Create an or-proof for a given list of elements with public input

Let $$g\in G$$ and $$h\in H$$ be two group generators. Given a list L of m group elements, where $$L=(L_1,...,L_m)$$, a prover wants to convince a public verifier (namely, a verifier who only has public input) that one element $$L_i$$ in the list $$L$$ (without revealing i) can be produced from a public element $$u =u_i$$ (where i should not be revealed) and some secret $$s_i$$, e.g., prove that there is some $$i$$ such that for which $$L_i = g^{u_i}h^{s_i}$$ for public $$u_i$$ and secret $$s_i$$. Is it possible to create such proof with Pedersen commitment or with Groth-Sahai commitment?

Note that $$s_i$$ and $$u_i$$ must be scalars (positive integers less than the group order $$\ell$$ of the generator) and not field elements.

You have a set of Pedersen commitments of the form $$L_i = s_iG+u_iH$$ where $$s_i$$ is the random blinding factor and $$u_i$$ is the value being committed to.
To prove that a Pedersen commitment $$L_i$$ commits the value $$u$$, just provide a signature for $$L_i - uH$$ on the generator $$G$$. This proves the values (on generator $$H$$) exactly cancel each other out, because if they did not cancel each other out the signature would not be possible (because $$G$$ and $$H$$ are chosen such that $$h$$ is unknowable such that $$H=hG$$). The private key, known only to you, will be $$s_i$$.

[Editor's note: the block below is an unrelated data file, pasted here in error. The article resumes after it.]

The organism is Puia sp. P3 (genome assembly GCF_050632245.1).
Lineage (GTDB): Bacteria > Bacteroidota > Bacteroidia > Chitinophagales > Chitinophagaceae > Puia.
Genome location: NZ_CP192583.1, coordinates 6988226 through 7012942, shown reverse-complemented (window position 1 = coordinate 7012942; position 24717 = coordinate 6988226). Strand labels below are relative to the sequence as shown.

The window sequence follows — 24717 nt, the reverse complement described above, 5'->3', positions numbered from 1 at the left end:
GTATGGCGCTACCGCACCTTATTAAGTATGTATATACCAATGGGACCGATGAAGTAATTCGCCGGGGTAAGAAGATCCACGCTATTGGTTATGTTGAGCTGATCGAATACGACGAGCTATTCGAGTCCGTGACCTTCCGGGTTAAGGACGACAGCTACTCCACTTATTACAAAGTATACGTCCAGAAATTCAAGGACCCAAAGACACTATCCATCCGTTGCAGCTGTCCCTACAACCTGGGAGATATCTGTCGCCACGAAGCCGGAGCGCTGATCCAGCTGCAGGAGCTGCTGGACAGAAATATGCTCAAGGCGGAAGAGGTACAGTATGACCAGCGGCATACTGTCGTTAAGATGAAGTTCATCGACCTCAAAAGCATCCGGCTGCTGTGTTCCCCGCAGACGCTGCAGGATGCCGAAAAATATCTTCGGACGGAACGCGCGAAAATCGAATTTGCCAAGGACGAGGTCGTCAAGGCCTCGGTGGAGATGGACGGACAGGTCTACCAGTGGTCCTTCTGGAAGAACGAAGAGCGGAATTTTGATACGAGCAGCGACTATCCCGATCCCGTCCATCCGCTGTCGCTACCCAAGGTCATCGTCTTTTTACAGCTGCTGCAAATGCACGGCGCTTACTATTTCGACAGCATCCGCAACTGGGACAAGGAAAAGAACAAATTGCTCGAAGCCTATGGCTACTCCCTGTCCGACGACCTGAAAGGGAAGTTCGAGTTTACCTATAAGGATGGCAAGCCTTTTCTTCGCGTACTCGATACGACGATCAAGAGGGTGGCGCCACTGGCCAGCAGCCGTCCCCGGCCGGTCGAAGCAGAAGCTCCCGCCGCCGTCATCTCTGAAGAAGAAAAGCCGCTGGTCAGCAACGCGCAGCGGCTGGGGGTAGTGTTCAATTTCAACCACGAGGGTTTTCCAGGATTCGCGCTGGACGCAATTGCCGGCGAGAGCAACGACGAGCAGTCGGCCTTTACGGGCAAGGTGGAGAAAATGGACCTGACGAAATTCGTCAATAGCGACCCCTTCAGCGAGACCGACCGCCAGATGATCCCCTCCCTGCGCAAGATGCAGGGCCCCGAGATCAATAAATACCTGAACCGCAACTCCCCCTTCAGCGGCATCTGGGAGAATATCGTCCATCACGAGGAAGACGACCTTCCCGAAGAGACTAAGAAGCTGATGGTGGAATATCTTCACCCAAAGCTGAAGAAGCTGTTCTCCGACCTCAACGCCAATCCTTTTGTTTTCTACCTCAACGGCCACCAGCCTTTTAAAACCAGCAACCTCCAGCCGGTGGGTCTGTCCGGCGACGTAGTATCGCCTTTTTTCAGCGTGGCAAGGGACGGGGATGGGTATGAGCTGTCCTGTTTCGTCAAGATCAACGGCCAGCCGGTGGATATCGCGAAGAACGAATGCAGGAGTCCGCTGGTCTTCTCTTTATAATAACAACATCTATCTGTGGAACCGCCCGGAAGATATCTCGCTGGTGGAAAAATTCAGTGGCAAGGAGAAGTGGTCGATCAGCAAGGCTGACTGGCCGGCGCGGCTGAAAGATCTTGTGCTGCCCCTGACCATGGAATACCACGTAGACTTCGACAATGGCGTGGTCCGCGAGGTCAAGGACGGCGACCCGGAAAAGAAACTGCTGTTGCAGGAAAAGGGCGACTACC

To prove that one of a list of Pedersen commitments is a commitment to a certain $$u$$ value, just provide a ring signature instead. This will prove that in at least one of the cases, you've committed to that value. The list of public keys in the ring signature would be $$\{L_i - uH\}$$, and only where $$u\overset{?}{=} u_i$$ will there be a knowable corresponding private key $$s_i$$.
• I think that I didn't explain myself properly. The prover outputs a proof $\pi$ and the public $u_i$ (not a commitment to $u_i$) so that any verifier that is given the list $L$, $u_i$, and $\pi$ would accept iff there exist a an element in the list (which, e.g., is a pedersen commitment) that was generated from $u_i$. Apr 10, 2022 at 21:04
• Thanks @knaccc! That's indeed seems to be working! By the way, is it possible to even add another constraint that there is another secret $v_i$ s.t. $v_i\in [1..n]$ (i.e., each commitment is of the form $L_i = g^{u_i} h^{s_i}f^{v_i}$ such that $v_i\in [1..n]$? Apr 11, 2022 at 11:23
• @Doron is a $v$ value also publicly declared as part of the proof, just like the $u$ value is? Apr 11, 2022 at 12:14